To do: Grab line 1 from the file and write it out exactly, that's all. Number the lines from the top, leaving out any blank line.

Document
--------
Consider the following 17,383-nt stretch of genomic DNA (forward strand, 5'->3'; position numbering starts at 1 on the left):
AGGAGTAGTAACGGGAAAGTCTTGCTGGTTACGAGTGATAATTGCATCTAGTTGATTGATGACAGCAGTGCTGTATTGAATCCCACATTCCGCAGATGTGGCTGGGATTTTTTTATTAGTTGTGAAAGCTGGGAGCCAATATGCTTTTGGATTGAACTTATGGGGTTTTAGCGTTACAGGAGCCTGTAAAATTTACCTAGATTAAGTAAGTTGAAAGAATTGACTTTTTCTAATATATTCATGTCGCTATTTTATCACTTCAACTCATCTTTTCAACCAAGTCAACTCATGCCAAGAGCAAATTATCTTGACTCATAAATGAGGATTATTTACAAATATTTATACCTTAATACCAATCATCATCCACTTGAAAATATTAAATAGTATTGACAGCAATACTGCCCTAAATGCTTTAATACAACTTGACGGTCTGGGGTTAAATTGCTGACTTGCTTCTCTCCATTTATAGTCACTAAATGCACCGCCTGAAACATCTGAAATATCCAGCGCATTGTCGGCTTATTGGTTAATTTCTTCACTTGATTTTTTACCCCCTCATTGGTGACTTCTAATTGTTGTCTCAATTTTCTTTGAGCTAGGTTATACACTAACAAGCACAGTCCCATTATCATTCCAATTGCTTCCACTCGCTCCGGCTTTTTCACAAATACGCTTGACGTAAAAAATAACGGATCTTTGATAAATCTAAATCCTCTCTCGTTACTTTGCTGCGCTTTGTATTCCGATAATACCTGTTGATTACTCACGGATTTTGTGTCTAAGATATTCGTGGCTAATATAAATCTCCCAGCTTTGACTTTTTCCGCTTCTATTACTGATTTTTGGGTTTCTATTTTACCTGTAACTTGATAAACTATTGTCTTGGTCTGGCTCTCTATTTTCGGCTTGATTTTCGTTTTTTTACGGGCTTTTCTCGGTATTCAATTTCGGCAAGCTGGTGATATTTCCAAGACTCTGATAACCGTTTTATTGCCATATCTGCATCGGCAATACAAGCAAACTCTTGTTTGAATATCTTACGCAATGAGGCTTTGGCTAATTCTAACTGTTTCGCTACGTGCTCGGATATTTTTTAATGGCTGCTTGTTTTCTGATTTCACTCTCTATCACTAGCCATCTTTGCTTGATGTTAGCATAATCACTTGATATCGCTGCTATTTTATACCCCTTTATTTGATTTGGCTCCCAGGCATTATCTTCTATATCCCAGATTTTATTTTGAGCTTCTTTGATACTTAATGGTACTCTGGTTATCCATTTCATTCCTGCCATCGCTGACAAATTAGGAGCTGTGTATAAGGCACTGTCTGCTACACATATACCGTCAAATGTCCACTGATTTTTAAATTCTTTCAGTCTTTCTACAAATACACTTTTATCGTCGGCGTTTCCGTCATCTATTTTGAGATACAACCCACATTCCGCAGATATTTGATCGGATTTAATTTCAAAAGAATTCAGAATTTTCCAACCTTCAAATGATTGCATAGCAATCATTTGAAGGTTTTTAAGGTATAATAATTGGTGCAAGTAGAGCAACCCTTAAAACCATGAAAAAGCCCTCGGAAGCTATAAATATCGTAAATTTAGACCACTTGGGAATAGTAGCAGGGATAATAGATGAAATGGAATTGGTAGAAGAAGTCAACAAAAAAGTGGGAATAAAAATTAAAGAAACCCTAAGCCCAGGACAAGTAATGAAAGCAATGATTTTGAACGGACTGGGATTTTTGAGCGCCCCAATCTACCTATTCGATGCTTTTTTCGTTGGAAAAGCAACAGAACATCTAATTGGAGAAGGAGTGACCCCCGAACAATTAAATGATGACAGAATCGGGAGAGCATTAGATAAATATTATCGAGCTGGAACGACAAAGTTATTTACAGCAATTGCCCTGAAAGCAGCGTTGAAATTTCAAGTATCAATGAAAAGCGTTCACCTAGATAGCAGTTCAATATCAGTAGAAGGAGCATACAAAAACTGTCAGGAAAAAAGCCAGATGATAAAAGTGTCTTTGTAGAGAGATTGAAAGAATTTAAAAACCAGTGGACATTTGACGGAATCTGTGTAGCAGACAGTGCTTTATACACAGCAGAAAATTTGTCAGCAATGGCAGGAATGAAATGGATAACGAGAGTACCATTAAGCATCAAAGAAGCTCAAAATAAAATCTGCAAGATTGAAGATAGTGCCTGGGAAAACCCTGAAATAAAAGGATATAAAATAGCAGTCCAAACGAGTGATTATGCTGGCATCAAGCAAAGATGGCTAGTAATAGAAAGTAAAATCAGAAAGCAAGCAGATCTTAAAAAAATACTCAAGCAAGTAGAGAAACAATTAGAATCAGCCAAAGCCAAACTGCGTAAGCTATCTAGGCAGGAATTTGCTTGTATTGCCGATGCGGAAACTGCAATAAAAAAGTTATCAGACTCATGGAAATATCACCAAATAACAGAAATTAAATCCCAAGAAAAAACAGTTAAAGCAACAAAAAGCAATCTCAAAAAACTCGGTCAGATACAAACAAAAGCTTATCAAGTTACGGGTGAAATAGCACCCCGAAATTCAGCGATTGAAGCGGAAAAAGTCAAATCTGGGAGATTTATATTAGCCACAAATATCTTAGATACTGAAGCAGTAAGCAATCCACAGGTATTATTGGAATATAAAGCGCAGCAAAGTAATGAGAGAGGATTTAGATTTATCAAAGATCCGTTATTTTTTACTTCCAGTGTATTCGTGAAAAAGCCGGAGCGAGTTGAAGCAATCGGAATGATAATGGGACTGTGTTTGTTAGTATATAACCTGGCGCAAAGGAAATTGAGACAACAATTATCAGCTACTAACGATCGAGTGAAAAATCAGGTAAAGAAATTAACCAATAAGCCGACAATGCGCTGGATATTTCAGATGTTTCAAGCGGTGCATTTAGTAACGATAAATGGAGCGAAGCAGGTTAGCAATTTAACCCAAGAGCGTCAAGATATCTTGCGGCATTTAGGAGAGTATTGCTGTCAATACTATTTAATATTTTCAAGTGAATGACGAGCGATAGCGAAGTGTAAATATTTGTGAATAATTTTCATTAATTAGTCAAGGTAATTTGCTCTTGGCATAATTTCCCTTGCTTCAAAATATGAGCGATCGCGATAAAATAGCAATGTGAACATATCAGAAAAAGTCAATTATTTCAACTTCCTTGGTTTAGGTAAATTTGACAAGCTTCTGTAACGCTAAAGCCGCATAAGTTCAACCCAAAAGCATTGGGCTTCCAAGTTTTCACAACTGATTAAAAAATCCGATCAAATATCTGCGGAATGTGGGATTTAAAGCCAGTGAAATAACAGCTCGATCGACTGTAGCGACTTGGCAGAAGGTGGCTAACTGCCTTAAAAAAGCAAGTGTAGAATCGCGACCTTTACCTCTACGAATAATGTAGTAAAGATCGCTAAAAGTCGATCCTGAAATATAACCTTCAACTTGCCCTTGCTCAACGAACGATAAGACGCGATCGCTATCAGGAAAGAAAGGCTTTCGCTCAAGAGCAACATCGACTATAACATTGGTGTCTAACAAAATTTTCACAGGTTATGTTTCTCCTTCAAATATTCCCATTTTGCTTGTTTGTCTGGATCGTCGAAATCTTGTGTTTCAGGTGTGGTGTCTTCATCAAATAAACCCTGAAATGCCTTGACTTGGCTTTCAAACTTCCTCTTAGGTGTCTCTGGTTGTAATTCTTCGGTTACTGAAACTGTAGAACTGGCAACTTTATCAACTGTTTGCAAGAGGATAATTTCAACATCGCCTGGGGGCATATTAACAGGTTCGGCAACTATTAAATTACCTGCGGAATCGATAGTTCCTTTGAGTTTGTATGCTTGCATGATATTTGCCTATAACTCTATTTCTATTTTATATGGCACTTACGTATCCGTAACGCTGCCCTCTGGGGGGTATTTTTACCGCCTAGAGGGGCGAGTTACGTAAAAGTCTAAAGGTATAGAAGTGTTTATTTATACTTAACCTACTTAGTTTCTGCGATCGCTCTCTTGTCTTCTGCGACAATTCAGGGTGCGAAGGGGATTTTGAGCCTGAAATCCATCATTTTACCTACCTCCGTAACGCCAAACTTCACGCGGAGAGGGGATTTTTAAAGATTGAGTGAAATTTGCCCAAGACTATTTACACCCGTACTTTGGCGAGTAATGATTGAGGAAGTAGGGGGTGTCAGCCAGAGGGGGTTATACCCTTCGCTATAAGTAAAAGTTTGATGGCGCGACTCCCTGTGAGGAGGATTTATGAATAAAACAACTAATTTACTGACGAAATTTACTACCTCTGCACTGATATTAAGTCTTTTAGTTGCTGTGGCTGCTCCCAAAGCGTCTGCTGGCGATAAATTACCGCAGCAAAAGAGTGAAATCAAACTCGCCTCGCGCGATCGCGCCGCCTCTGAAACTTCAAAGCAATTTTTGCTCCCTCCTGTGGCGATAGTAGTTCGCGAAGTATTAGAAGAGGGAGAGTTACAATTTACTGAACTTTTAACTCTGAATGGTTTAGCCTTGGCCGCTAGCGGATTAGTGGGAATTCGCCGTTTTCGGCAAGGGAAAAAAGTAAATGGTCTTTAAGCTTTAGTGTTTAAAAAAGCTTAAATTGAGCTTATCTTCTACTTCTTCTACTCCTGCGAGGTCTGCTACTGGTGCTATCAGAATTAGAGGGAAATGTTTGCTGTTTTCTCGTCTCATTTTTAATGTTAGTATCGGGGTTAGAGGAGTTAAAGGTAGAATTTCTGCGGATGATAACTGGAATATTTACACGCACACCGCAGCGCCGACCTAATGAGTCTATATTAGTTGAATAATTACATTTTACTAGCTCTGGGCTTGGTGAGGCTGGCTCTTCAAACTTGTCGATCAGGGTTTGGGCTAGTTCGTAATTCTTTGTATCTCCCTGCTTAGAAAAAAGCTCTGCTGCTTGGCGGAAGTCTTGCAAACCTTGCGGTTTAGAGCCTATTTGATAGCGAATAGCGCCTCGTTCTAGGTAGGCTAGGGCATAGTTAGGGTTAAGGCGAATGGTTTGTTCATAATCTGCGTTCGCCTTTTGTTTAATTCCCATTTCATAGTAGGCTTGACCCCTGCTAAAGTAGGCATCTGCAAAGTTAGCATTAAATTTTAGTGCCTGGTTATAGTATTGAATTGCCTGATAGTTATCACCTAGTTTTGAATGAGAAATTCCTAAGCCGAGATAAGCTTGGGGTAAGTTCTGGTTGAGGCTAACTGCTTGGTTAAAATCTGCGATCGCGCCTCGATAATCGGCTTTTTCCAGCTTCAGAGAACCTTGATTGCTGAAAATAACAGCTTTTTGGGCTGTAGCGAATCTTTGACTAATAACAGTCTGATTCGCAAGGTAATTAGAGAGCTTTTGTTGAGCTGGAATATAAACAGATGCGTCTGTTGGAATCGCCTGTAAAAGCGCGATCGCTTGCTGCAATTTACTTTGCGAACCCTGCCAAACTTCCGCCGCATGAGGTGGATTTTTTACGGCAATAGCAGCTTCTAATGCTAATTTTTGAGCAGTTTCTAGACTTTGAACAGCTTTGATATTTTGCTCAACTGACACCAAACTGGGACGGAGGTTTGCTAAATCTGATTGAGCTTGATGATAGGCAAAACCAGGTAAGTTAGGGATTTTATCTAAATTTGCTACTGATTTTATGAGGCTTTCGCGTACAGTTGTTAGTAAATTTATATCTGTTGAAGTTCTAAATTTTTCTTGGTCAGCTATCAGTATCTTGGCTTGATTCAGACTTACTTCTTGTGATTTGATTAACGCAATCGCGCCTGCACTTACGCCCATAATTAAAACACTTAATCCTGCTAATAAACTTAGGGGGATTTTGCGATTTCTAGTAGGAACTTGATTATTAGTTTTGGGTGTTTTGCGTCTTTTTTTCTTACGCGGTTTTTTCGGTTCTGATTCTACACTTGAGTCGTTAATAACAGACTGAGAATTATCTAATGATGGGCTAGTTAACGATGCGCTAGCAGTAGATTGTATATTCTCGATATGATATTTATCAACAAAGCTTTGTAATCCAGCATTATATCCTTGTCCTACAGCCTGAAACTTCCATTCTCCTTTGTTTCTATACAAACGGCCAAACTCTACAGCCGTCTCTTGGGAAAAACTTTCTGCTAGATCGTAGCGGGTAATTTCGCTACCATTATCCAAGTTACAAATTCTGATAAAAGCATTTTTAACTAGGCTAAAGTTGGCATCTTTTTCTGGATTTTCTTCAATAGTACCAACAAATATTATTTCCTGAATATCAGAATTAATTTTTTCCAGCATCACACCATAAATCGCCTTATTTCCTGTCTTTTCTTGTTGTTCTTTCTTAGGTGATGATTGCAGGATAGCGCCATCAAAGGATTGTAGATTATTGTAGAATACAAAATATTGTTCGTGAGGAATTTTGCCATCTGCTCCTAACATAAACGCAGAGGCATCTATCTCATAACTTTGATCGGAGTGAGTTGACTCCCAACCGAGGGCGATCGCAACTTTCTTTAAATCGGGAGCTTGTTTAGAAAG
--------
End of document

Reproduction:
Consider the following 17,383-nt stretch of genomic DNA (forward strand, 5'->3'; position numbering starts at 1 on the left):